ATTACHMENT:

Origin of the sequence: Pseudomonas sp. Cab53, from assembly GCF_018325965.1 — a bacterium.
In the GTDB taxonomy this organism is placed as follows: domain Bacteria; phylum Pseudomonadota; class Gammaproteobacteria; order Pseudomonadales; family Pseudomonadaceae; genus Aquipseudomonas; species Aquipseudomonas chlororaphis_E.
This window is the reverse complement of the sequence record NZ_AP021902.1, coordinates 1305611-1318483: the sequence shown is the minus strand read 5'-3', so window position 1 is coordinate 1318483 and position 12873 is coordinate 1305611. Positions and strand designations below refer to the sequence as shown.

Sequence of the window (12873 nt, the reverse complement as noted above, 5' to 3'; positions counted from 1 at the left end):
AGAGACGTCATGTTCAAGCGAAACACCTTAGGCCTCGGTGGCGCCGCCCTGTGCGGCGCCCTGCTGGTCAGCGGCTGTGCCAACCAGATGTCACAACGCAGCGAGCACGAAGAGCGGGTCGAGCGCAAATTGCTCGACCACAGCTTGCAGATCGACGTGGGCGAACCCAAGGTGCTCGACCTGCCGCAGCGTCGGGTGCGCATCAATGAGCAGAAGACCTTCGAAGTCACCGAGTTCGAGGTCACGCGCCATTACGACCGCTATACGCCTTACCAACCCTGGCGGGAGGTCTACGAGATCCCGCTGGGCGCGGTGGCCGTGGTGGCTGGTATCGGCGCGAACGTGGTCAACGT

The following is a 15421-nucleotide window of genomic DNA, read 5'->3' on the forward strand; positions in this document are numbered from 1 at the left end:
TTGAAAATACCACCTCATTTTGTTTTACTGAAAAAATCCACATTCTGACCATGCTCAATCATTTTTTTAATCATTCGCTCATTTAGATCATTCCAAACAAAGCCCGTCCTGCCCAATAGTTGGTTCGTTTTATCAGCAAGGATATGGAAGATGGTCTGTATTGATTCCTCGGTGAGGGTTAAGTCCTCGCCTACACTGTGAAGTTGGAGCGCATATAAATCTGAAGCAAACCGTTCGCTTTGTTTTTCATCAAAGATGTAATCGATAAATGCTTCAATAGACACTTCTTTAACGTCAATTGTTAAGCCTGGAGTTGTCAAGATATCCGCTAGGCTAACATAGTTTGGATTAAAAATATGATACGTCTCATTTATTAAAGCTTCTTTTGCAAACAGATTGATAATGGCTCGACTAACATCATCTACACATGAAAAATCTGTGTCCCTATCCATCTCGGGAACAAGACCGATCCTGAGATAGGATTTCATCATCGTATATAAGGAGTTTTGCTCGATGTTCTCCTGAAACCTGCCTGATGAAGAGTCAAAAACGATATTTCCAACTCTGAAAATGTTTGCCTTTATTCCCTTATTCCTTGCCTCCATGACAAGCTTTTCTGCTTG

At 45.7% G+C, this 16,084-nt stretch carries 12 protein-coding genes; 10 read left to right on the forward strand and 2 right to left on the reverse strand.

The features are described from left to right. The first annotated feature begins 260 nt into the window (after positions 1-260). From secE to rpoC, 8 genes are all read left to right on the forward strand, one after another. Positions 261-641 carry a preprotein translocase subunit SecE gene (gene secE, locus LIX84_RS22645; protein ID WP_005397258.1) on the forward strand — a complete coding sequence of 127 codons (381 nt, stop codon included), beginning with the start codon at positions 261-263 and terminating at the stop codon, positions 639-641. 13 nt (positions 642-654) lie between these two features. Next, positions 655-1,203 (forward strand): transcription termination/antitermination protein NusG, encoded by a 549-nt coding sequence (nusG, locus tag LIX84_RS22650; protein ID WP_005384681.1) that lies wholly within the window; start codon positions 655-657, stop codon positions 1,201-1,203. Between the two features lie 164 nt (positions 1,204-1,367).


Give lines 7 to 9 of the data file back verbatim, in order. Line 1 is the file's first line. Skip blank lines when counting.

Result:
TTGAAAATACCACCTCATTTTGTTTTACTGAAAAAATCCACATTCTGACCATGCTCAATCATTTTTTTAATCATTCGCTCATTTAGATCATTCCAAACAAAGCCCGTCCTGCCCAATAGTTGGTTCGTTTTATCAGCAAGGATATGGAAGATGGTCTGTATTGATTCCTCGGTGAGGGTTAAGTCCTCGCCTACACTGTGAAGTTGGAGCGCATATAAATCTGAAGCAAACCGTTCGCTTTGTTTTTCATCAAAGATGTAATCGATAAATGCTTCAATAGACACTTCTTTAACGTCAATTGTTAAGCCTGGAGTTGTCAAGATATCCGCTAGGCTAACATAGTTTGGATTAAAAATATGATACGTCTCATTTATTAAAGCTTCTTTTGCAAACAGATTGATAATGGCTCGACTAACATCATCTACACATGAAAAATCTGTGTCCCTATCCATCTCGGGAACAAGACCGATCCTGAGATAGGATTTCATCATCGTATATAAGGAGTTTTGCTCGATGTTCTCCTGAAACCTGCCTGATGAAGAGTCAAAAACGATATTTCCAACTCTGAAAATGTTTGCCTTTATTCCCTTATTCCTTGCCTCCATGACAAGCTTTTCTGCTTG

At 45.7% G+C, this 16,084-nt stretch carries 12 protein-coding genes; 10 read left to right on the forward strand and 2 right to left on the reverse strand.

The features are described from left to right. The first annotated feature begins 260 nt into the window (after positions 1-260). From secE to rpoC, 8 genes are all read left to right on the forward strand, one after another. Positions 261-641 carry a preprotein translocase subunit SecE gene (gene secE, locus LIX84_RS22645; protein ID WP_005397258.1) on the forward strand — a complete coding sequence of 127 codons (381 nt, stop codon included), beginning with the start codon at positions 261-263 and terminating at the stop codon, positions 639-641. 13 nt (positions 642-654) lie between these two features. Next, positions 655-1,203 (forward strand): transcription termination/antitermination protein NusG, encoded by a 549-nt coding sequence (nusG, locus tag LIX84_RS22650; protein ID WP_005384681.1) that lies wholly within the window; start codon positions 655-657, stop codon positions 1,201-1,203. Between the two features lie 164 nt (positions 1,204-1,367).